Like many other owner/builders planning an energy-efficient home, RedFalcon6 is well aware that careful air-sealing is considered a cornerstone of high-performance building. But do the numbers really add up?
“I have to confess,” RedFalcon writes in a recent Q&A post, “I’ve never sat down and done ‘the math’ on the payback for increasing airtightness from ‘OK’ to ‘Pretty Good’ to ‘Awesome.'”
All else being equal, RedFalcon asks, what’s the financial value of reducing air leakage by two thirds—from 3 air changes per hour at 50 pascals of pressure (3ACH50) to 1ACH50?
RedFalcon points to a 2013 California study by the Lawrence Berkeley National Laboratory that suggests the financial return isn’t dramatic. Researchers found that the average value for a California home where leaks had been reduced to Passive House levels (0.6ACH50) amounted to about 2000 kwh of electricity per year.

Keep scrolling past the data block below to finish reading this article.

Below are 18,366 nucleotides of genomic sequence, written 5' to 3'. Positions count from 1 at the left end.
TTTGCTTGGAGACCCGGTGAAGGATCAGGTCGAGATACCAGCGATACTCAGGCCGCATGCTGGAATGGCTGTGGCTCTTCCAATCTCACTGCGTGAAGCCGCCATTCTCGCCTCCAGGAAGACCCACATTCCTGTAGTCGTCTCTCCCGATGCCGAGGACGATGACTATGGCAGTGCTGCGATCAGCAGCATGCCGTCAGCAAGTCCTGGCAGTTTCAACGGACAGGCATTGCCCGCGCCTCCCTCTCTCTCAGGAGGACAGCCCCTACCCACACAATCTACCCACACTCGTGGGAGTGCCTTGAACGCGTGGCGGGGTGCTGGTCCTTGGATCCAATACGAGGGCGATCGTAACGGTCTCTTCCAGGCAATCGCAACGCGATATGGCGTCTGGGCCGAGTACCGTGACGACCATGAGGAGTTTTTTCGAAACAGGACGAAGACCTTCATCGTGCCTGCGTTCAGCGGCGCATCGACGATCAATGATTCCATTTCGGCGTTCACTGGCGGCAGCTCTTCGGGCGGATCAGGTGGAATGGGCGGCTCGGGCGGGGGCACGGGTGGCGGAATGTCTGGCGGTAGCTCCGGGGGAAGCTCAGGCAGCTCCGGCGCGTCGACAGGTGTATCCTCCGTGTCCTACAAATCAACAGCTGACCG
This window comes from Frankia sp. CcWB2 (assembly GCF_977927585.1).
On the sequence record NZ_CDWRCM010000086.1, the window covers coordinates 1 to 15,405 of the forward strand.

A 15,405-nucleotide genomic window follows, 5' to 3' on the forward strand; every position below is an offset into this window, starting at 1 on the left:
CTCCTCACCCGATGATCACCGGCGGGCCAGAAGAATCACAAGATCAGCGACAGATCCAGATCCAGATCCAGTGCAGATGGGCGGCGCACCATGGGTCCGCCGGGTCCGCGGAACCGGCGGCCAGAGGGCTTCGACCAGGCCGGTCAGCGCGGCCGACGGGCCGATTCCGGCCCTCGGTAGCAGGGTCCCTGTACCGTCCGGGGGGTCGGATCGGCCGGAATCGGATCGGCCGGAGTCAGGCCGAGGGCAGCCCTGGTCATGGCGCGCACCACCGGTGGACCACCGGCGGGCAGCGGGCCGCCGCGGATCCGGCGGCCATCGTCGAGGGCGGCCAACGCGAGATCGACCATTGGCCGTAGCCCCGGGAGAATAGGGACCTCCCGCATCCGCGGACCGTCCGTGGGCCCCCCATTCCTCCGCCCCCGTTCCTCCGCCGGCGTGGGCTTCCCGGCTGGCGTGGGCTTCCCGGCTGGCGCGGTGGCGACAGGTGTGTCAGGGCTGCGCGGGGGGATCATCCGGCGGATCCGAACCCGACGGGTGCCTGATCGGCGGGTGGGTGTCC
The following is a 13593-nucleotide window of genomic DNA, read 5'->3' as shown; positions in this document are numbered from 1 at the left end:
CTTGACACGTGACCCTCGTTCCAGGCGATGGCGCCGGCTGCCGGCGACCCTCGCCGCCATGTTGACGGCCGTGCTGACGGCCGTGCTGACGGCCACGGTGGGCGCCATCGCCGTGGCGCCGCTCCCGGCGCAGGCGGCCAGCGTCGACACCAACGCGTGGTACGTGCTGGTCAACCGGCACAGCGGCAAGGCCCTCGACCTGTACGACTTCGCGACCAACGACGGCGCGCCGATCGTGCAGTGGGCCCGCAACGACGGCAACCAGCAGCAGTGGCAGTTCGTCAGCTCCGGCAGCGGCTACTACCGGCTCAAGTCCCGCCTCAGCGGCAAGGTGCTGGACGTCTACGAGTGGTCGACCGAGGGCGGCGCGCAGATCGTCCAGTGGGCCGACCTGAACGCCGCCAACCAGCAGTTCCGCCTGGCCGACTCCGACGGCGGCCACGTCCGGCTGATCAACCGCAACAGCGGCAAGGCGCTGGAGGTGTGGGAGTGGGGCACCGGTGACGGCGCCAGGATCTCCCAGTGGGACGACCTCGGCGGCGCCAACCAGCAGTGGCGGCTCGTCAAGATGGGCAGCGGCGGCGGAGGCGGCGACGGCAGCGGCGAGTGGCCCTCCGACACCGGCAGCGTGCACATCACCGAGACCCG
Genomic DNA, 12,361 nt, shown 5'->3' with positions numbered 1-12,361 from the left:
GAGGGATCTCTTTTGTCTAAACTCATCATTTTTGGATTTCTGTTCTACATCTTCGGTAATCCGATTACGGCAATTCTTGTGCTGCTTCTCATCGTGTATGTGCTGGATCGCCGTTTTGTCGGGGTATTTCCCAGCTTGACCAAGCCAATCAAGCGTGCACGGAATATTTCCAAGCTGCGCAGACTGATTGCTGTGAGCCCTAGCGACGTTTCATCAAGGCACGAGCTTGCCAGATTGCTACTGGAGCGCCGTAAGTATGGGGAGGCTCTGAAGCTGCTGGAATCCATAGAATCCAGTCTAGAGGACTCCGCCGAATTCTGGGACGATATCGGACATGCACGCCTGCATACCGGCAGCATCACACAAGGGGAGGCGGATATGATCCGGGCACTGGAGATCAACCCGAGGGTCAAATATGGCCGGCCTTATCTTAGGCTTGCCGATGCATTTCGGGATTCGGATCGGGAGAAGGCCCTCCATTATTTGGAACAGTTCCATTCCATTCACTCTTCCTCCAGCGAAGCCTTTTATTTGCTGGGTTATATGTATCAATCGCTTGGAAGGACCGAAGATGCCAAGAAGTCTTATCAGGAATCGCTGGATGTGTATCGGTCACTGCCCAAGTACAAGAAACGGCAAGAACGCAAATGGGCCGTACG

“So going all the way to passive standards only saves an incremental $200 bucks on an average home?” RedFalcon asks. “Seems not worth it!”
“Prove me wrong!” he adds. “Am I an idiot or just misreading this study?”
Is airtightness worth as much as it’s cracked up to be? Or, as the title of RedFalcon’s query asks, is this revered benchmark “…mostly BS”? That’s the topic for this Q&A Spotlight.
It depends on where you live
Several GBA readers say the answer depends in part on where you live—not only from a climate perspective, but also taking the local cost of energy into account.
Russell Miller, for example, says he is a builder in a poor state where energy costs are not a burden, at least not now.
“I build for a living,” he says, “and I can state for a fact, it’s hard to justify extreme insulation and airtightness to…